With numerous stories hitting the headlines over recent years of UK nationals being detained for carrying supposedly legal medication into the Emirates, it has become starkly apparent that people travelling to places such as Dubai and Abu Dhabi simply do not know what they can and cannot pack for the trip and are failing to research the information before flying.
Strict rules at customs very often result in jail time such as in the case of 61-year-old Perry Cop-pins, who, despite carrying tablets which were considered legal in the UAE, was still arrested at Fujairah seaport for having “too many drugs”.
So if you are planning on a trip to the Emirates here is what you need to know to avoid your medicines being seized, or worse still, finding yourself detained at customs.
1. According to the UAE’s Ministry of Health’s assistant undersecretary for Licensing and Public Health Policy, Dr Ameen Hussain Al Amiri, the amount of medication being brought into the Emirates, even with proof of a personal prescription, can be as vital to you getting through customs without a hold up as what type of substance it is. The amount you can carry into the country varies from one month to three months depending on the medicine in question. The ministry of health has an extensive list of unapproved drugs available on its website here, and it would be wise for anyone heading to the Emirates to look through this and check it against their prescription before travelling.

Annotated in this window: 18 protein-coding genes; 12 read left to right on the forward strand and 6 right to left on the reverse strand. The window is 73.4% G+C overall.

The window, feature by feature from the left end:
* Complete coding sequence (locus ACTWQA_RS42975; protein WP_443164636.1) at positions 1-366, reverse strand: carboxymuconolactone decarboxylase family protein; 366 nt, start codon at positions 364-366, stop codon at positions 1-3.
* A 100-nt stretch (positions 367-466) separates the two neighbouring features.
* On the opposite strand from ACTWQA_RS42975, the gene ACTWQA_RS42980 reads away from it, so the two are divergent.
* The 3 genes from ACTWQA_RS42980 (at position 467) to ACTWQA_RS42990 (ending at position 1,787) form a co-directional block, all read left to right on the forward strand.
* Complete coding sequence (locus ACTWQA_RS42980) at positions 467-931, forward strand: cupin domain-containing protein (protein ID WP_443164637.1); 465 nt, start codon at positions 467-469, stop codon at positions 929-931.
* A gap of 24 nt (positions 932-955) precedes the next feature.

2. As of the end of 2018, both residents and those travelling to the United Arab Emirates with some form of personal medication will be required to complete an online form known as the Import of Personal Medication service. The form, which can be downloaded here for free includes the submission of certain documents including:
• passport details or Emirates ID
• the duration of your stay
• a prescription from your doctor
• a further form of ID as requested
Your information will be reviewed, and if approved, the medicines you have requested to bring with you will be checked through at your entry port by an inspector from the Ministry of Health. This one-form process is the simplest way yet to travel to the Emirates safely and without fear of having your essential medication seized. In some more special cases, you may require additional permission from the Drug Control Department of the UAE Ministry of Health, the details of which can be found here.
3. More in-depth guidelines for travellers needing to carry personal medication to the UAE can be found here, and it is indeed wise to look through to either make sure your medicine (or amount of drugs) is legal or else to ensure you have gained approval for it before travel.
4. It’s crucial to bear in mind that even over-the-counter medicines which are very commonly prescribed in the UK such as codeine are considered to be banned substances in the UAE because they contain narcotic-like ingredients. As such they are deemed to be illegal and at the very least would most certainly be seized if you were found to possess them at customs.